While there are several strategies, tips, and techniques you can employ at bedtime to promote sleep, there is plenty you can (and SHOULD) do during the daytime. Let's take a look.
Number One: No caffeine, tobacco, or alcohol 6-8 hours before going to bed.
Caffeine and tobacco are both stimulants, and will keep your mind going, and heart pumping faster when you want to sleep.
Some argue that slow-dragging a cigarette right before bed has a calming, relaxing effect that helps them fall asleep. Sure. Initially. But tobacco is still a stimulant and will do what all stimulants do: speed up your heart rate. You might fall asleep quickly, but the quality of your sleep is definitely affected. You will be sleeping fitfully. Since this will kick in within the first hour of sleep, it is going to interfere with the deepest level of sleep you will get that night. There are also a TON of other reasons why you probably shouldn’t be smoking anyway, but that’s somebody else’s course to teach.
So caffeine and tobacco are stimulants. What about alcohol? Alcohol is a depressant, and while it does slow down your system, it also interrupts your body’s natural sleep cycle. You aren’t actually sleeping soundly.
Think of it this way. Say you and a friend are at a party. Your friend is getting hammered. Finally, he drinks so much that he passes out. Great! He’s asleep, right? Alcohol helps you sleep… Not exactly.
While your friend is certainly unconscious, what he is getting can hardly be referred to as sleep. Sleep, when done properly, is restorative in nature. You recharge your batteries, heal, and prepare for a new day of wakeful activity. Your friend is not awake, but he’s not really sleeping either, he’s unconscious.
When consuming large amounts of alcohol your body eventually has enough. It knows that consuming too much more could kill you (alcohol poisoning). Instead of letting that happen, your body hits the emergency shut down button, preventing more alcohol from getting in the body. While you are out, the body works on getting the alcohol out of the body. This is not restful, restorative sleep.
So in short, no caffeine, tobacco, or alcohol at least 6-8 hours before going to bed.
Number Two: No napping!
Unless you can secure 2-3 solid hours of sleep in the early afternoon consistently, do not nap. This will only serve to rob you of sleep at nighttime.
If you don’t sleep well at night, and are tired the next day, resist the urge to nap. You will fall into a deeper sleep than you need, and when it comes time for bed, you won’t sleep well the entire night. Then you’ll be tired the next day and want a nap. Don’t do it. Stay up until (or even close to) bedtime, then sleep the night.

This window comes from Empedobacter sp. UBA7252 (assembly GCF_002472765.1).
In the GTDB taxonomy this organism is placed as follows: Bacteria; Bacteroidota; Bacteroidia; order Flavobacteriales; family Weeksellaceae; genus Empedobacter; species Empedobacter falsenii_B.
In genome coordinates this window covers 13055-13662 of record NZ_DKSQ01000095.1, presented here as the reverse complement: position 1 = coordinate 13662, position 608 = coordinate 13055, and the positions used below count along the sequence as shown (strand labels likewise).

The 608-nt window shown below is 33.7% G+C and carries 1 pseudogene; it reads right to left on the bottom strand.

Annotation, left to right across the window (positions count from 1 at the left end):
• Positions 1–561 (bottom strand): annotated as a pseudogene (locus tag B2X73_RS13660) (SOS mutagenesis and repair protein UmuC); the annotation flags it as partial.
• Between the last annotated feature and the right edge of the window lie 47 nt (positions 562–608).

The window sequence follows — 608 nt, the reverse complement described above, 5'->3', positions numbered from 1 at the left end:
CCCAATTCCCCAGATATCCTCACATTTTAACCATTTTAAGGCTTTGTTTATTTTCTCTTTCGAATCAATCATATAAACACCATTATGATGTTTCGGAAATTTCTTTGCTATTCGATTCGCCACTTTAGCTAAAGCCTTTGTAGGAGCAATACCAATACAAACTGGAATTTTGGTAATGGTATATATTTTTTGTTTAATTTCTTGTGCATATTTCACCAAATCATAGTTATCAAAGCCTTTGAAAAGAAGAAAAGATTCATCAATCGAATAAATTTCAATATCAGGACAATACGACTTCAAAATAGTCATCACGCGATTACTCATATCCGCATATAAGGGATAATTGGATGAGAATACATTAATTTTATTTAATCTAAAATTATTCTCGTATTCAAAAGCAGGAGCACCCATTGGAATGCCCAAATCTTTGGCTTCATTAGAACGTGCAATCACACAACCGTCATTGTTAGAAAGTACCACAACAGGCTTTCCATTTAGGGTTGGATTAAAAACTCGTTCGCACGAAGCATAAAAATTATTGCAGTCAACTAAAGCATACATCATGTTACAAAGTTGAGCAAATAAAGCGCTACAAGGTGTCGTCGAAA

This is my advice if you live in the United States, or other non-siesta countries. If you live in a country where there is a mid-day siesta: participate. Take that couple-hour nap. The adult body is specifically wired to be tired at two key points in the day: at nighttime, and early afternoon.
In a culture where citizens work 9-5 and then have the rest of the day off, naps are not recommended. In a culture where citizen work the first half of the day, honor siesta, and then work until 8 or 9pm, a nap makes sense.
Honestly, a siesta culture makes more sense as far as proper sleep hygiene is concerned. But I live in a non-siesta culture, and so the next best option is to skip the infrequent nap.
Number 3: Be active.
Sometime during the day, do something that is physically demanding. This can be almost anything: sports, running, swimming, exercise, labor intensive work, etc. Use your body, get worn out. The more energy you burn, the better you will sleep at night. Think of children that run around playing all day. They usually conk out pretty good. They’ve been physical.
Now, if you have gone through your day without physical activity, and it’s almost bedtime, I do not recommend going for a run. Your heart rate will increase, and you will not be able to sleep. I would say you need a minimum of at least 2 or 3 hours before bed if you plan to do physical activity. You are going to need a cool down time to relax and bring your heart rate down.
Number 4: Wind down at the end of the day.
I know I said this post was about things to do during the day, and it still is. But, this last one does start to encroach on Bedtime Routine. Still, it is important for you to allow your body and mind to unwind at the end of the day. Do something low key that you enjoy.
This could be taking a warm shower or bath, reading a book, watching TV, playing on the computer, doing a crossword, etc. You get the idea. These activities are important to slow you down until bed time. A quick note that will be covered more in-depth in a later post: don’t do these activities in bed. I’ll get into it more later; but for now, just trust me.
So now you know what to do today to prepare for a good night's sleep tonight.
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